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U.S. Stocks Advance on Increased Optimism

May 14, 2013

May 14 (Bloomberg) -- U.S. stocks rose, with the Standard & Poor’s 500 Index headed for its eighth record high in the past nine sessions, on increased optimism over growth in the world’s largest economy.

Financial shares climbed the most among 10 S&P 500 industry as hedge-fund manager David Tepper called U.S. banks "a good sector." Bank of America Corp. and Citigroup Inc. rose more than 2.4 percent. Take-Two Interactive Software Inc. rallied 3 percent after the publisher of the "Grand Theft Auto" video games reported profit that beat analyst estimates.

The S&P 500 advanced 0.8 percent to 1,646.34 at 2:20 p.m. in New York. The Dow Jones Industrial Average gained 85.06 points, or 0.6 percent, to 15,176.74. Trading of S&P 500 stocks was in line with the 30-day average at this time of day.

"There’s an encouraging pattern of continued growth in the economic data," Alan Gayle, a senior strategist at RidgeWorth Capital Management, which oversees about $48 billion of assets, said in a phone interview. "What is helping the market is the belief that downside risks to stocks are limited right now."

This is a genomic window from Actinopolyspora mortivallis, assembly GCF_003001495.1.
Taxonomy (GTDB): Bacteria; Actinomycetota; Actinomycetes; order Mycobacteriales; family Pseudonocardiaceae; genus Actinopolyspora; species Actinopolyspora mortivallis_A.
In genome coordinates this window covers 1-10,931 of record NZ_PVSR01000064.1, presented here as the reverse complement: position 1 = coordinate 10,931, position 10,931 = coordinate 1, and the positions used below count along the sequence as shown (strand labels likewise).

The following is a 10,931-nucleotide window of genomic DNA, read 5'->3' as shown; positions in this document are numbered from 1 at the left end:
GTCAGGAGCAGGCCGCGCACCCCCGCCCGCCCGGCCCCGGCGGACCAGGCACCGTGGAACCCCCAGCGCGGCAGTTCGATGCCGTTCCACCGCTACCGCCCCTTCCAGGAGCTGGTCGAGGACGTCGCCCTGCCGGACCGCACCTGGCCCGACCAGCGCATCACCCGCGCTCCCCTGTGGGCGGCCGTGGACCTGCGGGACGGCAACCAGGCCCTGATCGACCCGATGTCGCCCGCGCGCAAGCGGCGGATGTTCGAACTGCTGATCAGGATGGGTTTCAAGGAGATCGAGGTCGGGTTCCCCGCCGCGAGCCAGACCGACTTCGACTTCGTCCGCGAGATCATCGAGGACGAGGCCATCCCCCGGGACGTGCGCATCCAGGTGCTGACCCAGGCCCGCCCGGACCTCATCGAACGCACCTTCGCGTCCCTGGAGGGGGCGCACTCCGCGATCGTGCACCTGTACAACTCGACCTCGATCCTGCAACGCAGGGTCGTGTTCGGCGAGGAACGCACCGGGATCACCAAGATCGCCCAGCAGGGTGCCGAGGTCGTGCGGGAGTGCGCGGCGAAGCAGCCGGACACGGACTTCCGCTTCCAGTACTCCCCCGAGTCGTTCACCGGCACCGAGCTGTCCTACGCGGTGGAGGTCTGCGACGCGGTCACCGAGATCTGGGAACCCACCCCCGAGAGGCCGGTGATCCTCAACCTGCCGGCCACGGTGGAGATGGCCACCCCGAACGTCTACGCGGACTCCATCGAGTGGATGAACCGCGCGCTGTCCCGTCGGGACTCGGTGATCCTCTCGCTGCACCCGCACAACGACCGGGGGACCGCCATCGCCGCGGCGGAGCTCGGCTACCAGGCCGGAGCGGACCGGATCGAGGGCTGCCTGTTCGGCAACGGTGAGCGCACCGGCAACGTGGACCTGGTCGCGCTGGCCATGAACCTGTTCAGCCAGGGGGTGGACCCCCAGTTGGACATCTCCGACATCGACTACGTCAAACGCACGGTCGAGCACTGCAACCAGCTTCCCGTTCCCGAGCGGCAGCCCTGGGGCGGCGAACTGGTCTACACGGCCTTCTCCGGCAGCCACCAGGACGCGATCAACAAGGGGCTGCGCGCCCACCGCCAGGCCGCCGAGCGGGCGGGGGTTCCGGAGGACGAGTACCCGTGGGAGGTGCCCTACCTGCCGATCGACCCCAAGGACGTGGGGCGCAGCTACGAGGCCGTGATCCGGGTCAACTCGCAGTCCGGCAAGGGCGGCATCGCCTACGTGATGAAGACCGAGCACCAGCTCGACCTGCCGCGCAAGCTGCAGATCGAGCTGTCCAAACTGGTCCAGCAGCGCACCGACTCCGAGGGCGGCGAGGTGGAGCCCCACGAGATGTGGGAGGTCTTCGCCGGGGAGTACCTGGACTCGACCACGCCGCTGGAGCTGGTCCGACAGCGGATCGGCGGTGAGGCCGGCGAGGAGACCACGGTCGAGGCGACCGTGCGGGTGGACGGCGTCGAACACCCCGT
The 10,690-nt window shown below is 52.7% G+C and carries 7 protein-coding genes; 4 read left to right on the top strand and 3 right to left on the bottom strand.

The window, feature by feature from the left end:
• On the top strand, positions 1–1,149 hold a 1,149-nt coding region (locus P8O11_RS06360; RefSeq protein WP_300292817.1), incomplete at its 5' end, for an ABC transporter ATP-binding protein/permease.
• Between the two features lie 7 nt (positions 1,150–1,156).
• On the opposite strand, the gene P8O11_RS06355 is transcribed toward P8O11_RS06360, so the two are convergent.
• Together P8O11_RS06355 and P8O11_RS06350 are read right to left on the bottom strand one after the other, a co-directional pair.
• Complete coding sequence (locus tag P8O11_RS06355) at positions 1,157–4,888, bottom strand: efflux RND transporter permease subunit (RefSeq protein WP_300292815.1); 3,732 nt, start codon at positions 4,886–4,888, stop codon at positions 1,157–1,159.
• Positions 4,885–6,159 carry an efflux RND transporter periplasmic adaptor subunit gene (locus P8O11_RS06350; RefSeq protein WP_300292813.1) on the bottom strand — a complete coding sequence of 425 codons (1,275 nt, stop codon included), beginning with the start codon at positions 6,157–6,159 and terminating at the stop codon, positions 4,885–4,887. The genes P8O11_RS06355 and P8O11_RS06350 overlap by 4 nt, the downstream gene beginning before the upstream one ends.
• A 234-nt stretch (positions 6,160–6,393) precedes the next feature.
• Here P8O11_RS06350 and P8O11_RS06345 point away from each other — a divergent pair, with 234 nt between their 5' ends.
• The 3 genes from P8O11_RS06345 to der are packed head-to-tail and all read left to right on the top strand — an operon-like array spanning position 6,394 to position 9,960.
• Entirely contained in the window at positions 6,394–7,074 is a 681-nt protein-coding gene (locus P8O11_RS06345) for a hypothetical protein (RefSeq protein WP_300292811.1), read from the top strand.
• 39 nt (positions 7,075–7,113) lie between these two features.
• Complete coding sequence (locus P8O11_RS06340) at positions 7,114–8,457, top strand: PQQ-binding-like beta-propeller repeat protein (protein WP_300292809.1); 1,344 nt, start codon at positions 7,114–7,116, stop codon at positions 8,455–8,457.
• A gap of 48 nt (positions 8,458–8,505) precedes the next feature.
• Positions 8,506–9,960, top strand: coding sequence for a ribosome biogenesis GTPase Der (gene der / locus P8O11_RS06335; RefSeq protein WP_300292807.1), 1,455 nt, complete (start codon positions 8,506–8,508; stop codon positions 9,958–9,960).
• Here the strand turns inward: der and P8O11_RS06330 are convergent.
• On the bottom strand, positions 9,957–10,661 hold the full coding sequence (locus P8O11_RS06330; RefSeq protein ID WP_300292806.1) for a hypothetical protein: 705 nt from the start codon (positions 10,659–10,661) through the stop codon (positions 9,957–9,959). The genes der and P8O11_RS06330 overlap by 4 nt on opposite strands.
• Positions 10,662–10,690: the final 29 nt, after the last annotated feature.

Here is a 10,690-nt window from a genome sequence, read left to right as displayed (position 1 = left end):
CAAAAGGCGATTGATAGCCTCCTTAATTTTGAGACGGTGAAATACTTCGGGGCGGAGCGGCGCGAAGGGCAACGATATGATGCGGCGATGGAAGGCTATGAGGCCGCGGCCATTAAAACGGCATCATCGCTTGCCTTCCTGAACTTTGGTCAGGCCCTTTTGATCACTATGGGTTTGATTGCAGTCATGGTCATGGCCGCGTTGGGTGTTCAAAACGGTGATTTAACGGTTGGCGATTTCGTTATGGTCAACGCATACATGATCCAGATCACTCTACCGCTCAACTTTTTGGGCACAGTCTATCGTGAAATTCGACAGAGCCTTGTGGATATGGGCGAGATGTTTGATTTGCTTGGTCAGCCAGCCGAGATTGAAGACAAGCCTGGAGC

Confidence among small businesses climbed in April to a six-month high as the outlook for the economy and sales brightened, the National Federation of Independent Business’s optimism index showed today.


Still Bullish


Tepper, co-founder and owner of Appaloosa Management LP, said in an interview on CNBC that he is still bullish and the economy is getting better. Tepper, who led Institutional Investor’s ranking of the top earners in hedge funds last year with $2.2 billion, said in January in a Bloomberg Television interview that the U.S. "is on the verge of an explosion of greatness."

Equity futures slumped earlier as JPMorgan Chase & Co. reduced its second-quarter growth forecast for the Chinese economy to 7.8 percent from 8 percent and the full-year estimate to 7.6 percent from 7.8 percent. It cited weak domestic demand suggested by April data, after reports yesterday showed China’s fixed-asset investment unexpectedly decelerated last month while industrial output trailed estimates.

Money managers are the most bearish on commodities in more than four years as a majority expected a weaker Chinese economy for the first time in 14 months, a Bank of America survey showed. A net 29 percent of the fund managers surveyed were underweight the asset class in May as their positions "collapsed" to the lowest level since December 2008. One in four now consider a "hard landing" in China as the biggest risk to their investments. The bank surveyed professional investors who together oversee $517 billion.


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